ENNIS artist Mick O’Dea has completed an official portrait of President Michael D Higgins, which will hang in Leinster House throughout his time in office, before being moved to Áras an Uachtaráin after his departure from office.
“The annual Royal Hibernian Academy (RHA) exhibition will be opening on May 22 and I’m going to show the newly completed official portrait of President Higgins,” said Mick.
While he has recently exhibited in the Royal Scottish Academy and will have another painting in London’s Royal Academy over the summer, he said this is the most important one for him.
“For a portrait painter, it is a big honour. I’m humbled to have been asked to do it.”
In relation to where the official portrait will be on show, he explained. “It will hang in the Áras, along with the previous Presidential portraits, once he leaves office. I’ll be showing it in the RHA, which I’m currently president of, and when that exhibition is over, it will hang in Leinster House. When a new President is elected, the portrait moves from Leinster House to the Áras.”
Mick was a regular visitor to his fellow Clareman in the Phoenix Park while work was ongoing. “We spent a long time on it; I was going over and back to the Áras quite a bit.”
A painting of Mick’s, inspired by the Civil War, was on show until last Sunday at the Royal Scottish Academy’s Annual Exhibition in Edinburgh.
About the piece of work there, he said, “It’s of a Republican being arrested by a Free State soldier. It’s set on a table top of all things, so there’s a surreal element to it.”
It was inspired by a photograph from the time and he is very interested in the revolutionary period.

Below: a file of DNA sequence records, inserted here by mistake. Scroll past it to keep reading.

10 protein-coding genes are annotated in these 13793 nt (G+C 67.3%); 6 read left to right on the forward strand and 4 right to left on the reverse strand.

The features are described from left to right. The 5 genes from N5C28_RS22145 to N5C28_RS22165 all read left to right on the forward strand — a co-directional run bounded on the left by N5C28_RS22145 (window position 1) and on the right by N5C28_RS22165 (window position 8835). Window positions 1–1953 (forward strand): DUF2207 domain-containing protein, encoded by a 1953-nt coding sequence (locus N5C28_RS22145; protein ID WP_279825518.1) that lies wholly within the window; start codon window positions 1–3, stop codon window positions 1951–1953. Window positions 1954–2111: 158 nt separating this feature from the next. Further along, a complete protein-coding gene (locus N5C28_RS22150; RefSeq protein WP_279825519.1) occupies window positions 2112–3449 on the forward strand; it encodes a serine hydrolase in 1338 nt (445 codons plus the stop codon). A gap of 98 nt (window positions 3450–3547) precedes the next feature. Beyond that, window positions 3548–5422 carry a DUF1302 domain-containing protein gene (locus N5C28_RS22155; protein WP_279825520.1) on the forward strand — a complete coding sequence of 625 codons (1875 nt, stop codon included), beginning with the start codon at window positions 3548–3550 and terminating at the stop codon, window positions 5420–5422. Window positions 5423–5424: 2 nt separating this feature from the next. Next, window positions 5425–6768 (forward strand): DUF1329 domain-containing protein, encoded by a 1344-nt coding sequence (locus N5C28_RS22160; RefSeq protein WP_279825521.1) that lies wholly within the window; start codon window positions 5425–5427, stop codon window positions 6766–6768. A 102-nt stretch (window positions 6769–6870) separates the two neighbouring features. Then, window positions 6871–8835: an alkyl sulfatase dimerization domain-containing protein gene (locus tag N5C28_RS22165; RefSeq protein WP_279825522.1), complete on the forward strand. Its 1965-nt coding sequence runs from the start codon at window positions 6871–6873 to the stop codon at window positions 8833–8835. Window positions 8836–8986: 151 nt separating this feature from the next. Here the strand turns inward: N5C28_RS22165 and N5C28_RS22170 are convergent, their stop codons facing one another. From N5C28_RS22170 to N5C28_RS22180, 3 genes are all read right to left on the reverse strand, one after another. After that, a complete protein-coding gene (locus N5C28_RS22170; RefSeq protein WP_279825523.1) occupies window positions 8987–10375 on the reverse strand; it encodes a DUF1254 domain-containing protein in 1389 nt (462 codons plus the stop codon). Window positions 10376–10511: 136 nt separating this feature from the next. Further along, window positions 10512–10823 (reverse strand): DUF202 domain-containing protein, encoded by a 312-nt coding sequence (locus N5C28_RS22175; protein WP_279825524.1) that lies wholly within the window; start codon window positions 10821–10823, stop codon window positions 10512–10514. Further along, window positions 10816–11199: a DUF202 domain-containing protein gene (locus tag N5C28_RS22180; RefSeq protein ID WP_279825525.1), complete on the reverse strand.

“I use the idea of the table top as a stage or a setting, wherein things are acted out. In the case of the one that is reproduced there, it is a moment in time, based on a photograph of a Republican being arrested by a Free State soldier in Dublin, during the Civil War. The reason why I did that was because my uncle Paddy O’Dea, who would have been my father’s older brother, he was arrested in Ennis in 1922 by the Free State Army and imprisoned in Limerick and the Curragh. He was released around October or November of 1923. For me, that’s a personal reference.”
Another uncle of his was also involved in the Mid Clare Division of the IRA, where he says their commander was the father of future Minister Sylvester Barrett.
At the moment, he also has a portrait of poet Francis Ledwidge on show at the Solstice Arts Centre in Navan. He was commissioned for it as this year marks the centenary of the death of the Meath war poet, who died in World War I.
Another painting of his will be exhibited in London during the summer, which he said mixes his interest in Ireland’s revolutionary period and what is happening in Britain nowadays.
“It’s going to be hanging in the Royal Academy in London for their summer exhibition, commencing in June. Again, that painting is from the Irish Civil War. It’s of Free State troops firing from behind a barrier.
“For me, there is a connection between the barrier that the Free State Troops are shooting behind and the kind of barriers that are coming up in Europe at the moment and the fact that Britain is going through Brexit. I decided it would be an appropriate thing to hang there for the summer show.”
He added, “I’m interested in politics and I’m interested in history. If I’m going to put a painting into somewhere like the Royal Academy in London, I usually would be strategic about what I decide to put in. Even though it is about something that occurred nearly 100 years ago in Ireland, I think that the image has very strong symbolism for what is happening now.”
In July, he will be part of an exhibition of Irish landscape painting on the island of Paxos, as part of an Irish festival there, which will also involve artists such as Barbara Allen and Jim Allen, as well as musicians Andy Irvine and Donal Lunny.
By Owen Ryan